The libertarian tendencies in Joss Whedon come to the fore in the science fiction series Firefly. The series takes place in the aftermath of a failed rebellion by Independents against the central authority of the Alliance. The central character Mal leads a gang which makes a living from smuggling, illegal salvage and robbery, along with legal work. There is some connection with stores of the James gangs, Confederate guerillas turned bandits. However, the series also clearly distances the Independents from the slave holding aristocratic Confederacy. They are seen as west coast libertarians, poor but self-reliant people struggling to hold on to their free wheeling individualistic society. Mal is the spokesman for the view that governments exist to get in the way, that they interfere without helping. Whedon says that he does not share all of Mal’s views, but he created a series which makes Mal the hero and the spokesman for world view which is clearly Whedon’s own: anti-religious, anti-transcendent, an individualism of tough self-reliant characters. The series is quite explicitly an anti-Star Trek. Star Trek features an earnest liberal technological interventionism even though at the explicit level the Federation the space ship serves is anti-interventionist. The Federation is socialistic, and capitalistic characters, particularly the Ferengi in Next Generation, are presented as morally questionable.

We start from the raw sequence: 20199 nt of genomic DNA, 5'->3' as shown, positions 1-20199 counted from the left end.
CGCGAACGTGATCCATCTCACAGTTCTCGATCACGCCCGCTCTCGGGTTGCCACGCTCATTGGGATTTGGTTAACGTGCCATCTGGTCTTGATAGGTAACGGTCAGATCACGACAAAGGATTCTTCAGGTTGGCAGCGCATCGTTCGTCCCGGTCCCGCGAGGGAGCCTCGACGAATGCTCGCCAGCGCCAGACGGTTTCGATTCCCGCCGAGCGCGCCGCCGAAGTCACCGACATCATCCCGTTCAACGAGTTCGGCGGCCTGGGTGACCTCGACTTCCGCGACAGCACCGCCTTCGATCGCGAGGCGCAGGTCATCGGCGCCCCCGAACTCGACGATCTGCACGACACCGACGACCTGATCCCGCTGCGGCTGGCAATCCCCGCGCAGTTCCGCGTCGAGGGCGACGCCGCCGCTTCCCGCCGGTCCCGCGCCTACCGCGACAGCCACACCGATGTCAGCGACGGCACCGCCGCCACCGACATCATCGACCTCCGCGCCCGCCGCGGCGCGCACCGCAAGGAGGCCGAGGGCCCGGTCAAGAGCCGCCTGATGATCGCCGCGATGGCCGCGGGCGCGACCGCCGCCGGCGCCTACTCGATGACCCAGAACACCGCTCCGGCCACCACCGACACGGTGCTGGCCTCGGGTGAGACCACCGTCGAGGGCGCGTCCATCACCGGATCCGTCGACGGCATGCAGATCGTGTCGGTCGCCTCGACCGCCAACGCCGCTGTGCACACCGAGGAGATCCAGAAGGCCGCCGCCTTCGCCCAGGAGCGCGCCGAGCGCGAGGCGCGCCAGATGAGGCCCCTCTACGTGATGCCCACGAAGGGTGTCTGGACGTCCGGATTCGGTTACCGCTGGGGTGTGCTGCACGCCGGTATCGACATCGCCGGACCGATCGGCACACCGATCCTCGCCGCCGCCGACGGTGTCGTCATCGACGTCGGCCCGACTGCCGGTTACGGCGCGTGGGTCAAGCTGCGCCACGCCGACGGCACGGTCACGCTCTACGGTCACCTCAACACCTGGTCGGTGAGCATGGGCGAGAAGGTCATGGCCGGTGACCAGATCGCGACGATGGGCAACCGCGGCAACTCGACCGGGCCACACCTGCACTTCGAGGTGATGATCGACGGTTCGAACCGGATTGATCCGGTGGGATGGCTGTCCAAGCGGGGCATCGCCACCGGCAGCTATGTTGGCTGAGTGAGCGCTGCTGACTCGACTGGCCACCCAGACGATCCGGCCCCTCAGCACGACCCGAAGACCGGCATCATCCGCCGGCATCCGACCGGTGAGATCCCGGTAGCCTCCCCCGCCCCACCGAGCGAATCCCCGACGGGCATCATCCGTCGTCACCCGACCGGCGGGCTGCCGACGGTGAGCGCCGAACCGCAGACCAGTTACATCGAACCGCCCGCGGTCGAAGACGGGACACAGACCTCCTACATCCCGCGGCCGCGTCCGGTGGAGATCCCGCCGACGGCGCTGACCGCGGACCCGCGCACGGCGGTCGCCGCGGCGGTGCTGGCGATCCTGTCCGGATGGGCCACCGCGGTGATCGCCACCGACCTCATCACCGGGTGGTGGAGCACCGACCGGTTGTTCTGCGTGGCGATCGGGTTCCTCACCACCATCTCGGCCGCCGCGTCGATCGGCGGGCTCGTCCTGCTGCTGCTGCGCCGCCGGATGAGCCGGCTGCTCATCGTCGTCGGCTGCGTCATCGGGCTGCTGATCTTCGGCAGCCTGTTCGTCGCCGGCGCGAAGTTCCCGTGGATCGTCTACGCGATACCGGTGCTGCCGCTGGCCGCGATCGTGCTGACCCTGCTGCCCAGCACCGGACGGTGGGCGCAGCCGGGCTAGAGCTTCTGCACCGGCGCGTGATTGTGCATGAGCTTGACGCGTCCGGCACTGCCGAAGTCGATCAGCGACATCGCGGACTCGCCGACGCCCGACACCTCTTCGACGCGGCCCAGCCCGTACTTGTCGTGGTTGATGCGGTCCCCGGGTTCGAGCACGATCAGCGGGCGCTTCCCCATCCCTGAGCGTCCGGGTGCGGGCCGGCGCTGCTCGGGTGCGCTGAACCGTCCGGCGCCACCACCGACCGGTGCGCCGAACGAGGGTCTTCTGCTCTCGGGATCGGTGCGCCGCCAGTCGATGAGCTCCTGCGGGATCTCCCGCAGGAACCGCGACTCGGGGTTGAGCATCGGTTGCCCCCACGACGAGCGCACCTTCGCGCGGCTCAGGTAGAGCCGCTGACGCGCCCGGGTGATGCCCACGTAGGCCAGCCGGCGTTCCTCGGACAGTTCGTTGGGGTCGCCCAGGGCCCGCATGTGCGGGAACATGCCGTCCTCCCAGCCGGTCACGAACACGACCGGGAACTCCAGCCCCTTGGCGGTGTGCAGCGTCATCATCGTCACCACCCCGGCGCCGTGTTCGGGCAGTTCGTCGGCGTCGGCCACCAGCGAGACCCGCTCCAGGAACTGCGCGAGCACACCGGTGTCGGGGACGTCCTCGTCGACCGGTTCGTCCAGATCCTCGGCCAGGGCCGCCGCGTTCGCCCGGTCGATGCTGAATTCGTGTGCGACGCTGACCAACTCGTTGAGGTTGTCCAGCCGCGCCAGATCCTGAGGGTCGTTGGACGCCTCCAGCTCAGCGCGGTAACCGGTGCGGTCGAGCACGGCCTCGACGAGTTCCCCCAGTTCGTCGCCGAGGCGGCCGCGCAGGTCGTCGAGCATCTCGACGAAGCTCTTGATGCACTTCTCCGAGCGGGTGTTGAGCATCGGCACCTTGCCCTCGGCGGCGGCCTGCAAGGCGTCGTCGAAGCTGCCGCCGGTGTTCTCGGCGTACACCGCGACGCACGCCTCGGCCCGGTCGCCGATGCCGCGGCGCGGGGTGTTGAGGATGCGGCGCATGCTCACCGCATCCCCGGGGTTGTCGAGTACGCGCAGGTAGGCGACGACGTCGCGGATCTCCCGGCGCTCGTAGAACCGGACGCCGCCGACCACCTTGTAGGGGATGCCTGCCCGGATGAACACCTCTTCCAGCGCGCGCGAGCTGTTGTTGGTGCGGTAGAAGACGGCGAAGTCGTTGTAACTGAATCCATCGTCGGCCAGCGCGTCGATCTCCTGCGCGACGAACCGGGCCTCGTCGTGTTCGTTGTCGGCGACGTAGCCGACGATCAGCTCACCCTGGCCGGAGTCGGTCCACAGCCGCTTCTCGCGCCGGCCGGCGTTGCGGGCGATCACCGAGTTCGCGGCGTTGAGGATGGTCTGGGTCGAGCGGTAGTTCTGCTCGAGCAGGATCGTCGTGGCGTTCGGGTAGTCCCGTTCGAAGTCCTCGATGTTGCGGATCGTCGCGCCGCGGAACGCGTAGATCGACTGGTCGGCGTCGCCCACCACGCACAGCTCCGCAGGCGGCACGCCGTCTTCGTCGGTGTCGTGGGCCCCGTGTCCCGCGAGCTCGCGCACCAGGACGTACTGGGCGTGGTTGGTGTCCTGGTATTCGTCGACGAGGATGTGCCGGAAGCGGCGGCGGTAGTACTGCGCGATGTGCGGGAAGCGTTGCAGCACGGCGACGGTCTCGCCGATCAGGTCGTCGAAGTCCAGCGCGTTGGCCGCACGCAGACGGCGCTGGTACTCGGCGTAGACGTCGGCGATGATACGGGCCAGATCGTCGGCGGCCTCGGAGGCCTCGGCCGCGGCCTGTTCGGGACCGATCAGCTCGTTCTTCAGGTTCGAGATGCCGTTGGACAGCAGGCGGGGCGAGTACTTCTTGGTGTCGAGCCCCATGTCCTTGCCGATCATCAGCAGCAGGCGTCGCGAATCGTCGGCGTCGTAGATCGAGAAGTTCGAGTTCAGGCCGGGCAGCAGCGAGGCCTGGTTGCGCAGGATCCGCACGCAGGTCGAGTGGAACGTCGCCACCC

The series and the spin off film Serenity certainly impressed libertarians. The film received a Special Award from the Libertarian Futurist Society. LFS is devoted to libertarian science finction, which is a major part of the libertarian canon. The write Robert A. Heinlein is the most famous in a large group of capitalist libertarian and anarcho-capitalist writers. Joss Whedon belongs with Ayn Rand and Heinlein in the receipt of an award from Heinlein, and has produced a TV and cinema classic of futuristic capitalist libertarianism, though the emphasis is still on the poor small entrepreneur.

Zizek in Istanbul. My Humiliation

The Occasion